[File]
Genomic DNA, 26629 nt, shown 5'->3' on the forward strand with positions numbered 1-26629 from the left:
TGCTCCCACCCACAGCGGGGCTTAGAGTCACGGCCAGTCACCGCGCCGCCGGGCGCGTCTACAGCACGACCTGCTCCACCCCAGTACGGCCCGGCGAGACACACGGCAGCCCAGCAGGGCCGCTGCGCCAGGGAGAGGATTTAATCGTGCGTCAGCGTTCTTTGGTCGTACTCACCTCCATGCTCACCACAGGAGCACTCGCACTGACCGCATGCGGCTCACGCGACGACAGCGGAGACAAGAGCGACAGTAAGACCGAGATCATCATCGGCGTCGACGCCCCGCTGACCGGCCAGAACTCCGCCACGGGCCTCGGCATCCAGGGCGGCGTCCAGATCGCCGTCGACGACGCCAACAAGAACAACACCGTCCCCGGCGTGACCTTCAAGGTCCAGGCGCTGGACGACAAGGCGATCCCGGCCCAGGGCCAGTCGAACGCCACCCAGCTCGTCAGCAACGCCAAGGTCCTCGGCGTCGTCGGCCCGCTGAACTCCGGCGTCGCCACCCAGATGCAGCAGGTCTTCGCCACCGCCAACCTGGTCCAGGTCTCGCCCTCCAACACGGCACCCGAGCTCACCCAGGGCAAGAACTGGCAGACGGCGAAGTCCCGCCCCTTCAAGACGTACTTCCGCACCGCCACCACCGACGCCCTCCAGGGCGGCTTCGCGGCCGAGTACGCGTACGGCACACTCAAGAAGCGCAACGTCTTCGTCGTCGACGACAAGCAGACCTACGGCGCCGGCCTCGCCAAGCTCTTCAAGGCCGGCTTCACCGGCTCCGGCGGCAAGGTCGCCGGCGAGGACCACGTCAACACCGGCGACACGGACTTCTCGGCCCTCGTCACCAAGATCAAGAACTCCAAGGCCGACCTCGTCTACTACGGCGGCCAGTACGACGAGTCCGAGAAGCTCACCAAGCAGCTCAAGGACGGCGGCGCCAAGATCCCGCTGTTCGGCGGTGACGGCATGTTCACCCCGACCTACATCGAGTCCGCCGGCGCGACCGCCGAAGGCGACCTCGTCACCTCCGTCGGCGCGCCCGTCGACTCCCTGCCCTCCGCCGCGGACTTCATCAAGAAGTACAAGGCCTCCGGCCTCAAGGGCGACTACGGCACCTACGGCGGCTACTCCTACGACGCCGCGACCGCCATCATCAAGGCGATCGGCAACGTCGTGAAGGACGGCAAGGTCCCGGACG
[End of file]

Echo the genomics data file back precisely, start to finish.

Genomic DNA, 26629 nt, shown 5'->3' on the forward strand with positions numbered 1-26629 from the left:
TGCTCCCACCCACAGCGGGGCTTAGAGTCACGGCCAGTCACCGCGCCGCCGGGCGCGTCTACAGCACGACCTGCTCCACCCCAGTACGGCCCGGCGAGACACACGGCAGCCCAGCAGGGCCGCTGCGCCAGGGAGAGGATTTAATCGTGCGTCAGCGTTCTTTGGTCGTACTCACCTCCATGCTCACCACAGGAGCACTCGCACTGACCGCATGCGGCTCACGCGACGACAGCGGAGACAAGAGCGACAGTAAGACCGAGATCATCATCGGCGTCGACGCCCCGCTGACCGGCCAGAACTCCGCCACGGGCCTCGGCATCCAGGGCGGCGTCCAGATCGCCGTCGACGACGCCAACAAGAACAACACCGTCCCCGGCGTGACCTTCAAGGTCCAGGCGCTGGACGACAAGGCGATCCCGGCCCAGGGCCAGTCGAACGCCACCCAGCTCGTCAGCAACGCCAAGGTCCTCGGCGTCGTCGGCCCGCTGAACTCCGGCGTCGCCACCCAGATGCAGCAGGTCTTCGCCACCGCCAACCTGGTCCAGGTCTCGCCCTCCAACACGGCACCCGAGCTCACCCAGGGCAAGAACTGGCAGACGGCGAAGTCCCGCCCCTTCAAGACGTACTTCCGCACCGCCACCACCGACGCCCTCCAGGGCGGCTTCGCGGCCGAGTACGCGTACGGCACACTCAAGAAGCGCAACGTCTTCGTCGTCGACGACAAGCAGACCTACGGCGCCGGCCTCGCCAAGCTCTTCAAGGCCGGCTTCACCGGCTCCGGCGGCAAGGTCGCCGGCGAGGACCACGTCAACACCGGCGACACGGACTTCTCGGCCCTCGTCACCAAGATCAAGAACTCCAAGGCCGACCTCGTCTACTACGGCGGCCAGTACGACGAGTCCGAGAAGCTCACCAAGCAGCTCAAGGACGGCGGCGCCAAGATCCCGCTGTTCGGCGGTGACGGCATGTTCACCCCGACCTACATCGAGTCCGCCGGCGCGACCGCCGAAGGCGACCTCGTCACCTCCGTCGGCGCGCCCGTCGACTCCCTGCCCTCCGCCGCGGACTTCATCAAGAAGTACAAGGCCTCCGGCCTCAAGGGCGACTACGGCACCTACGGCGGCTACTCCTACGACGCCGCGACCGCCATCATCAAGGCGATCGGCAACGTCGTGAAGGACGGCAAGGTCCCGGACG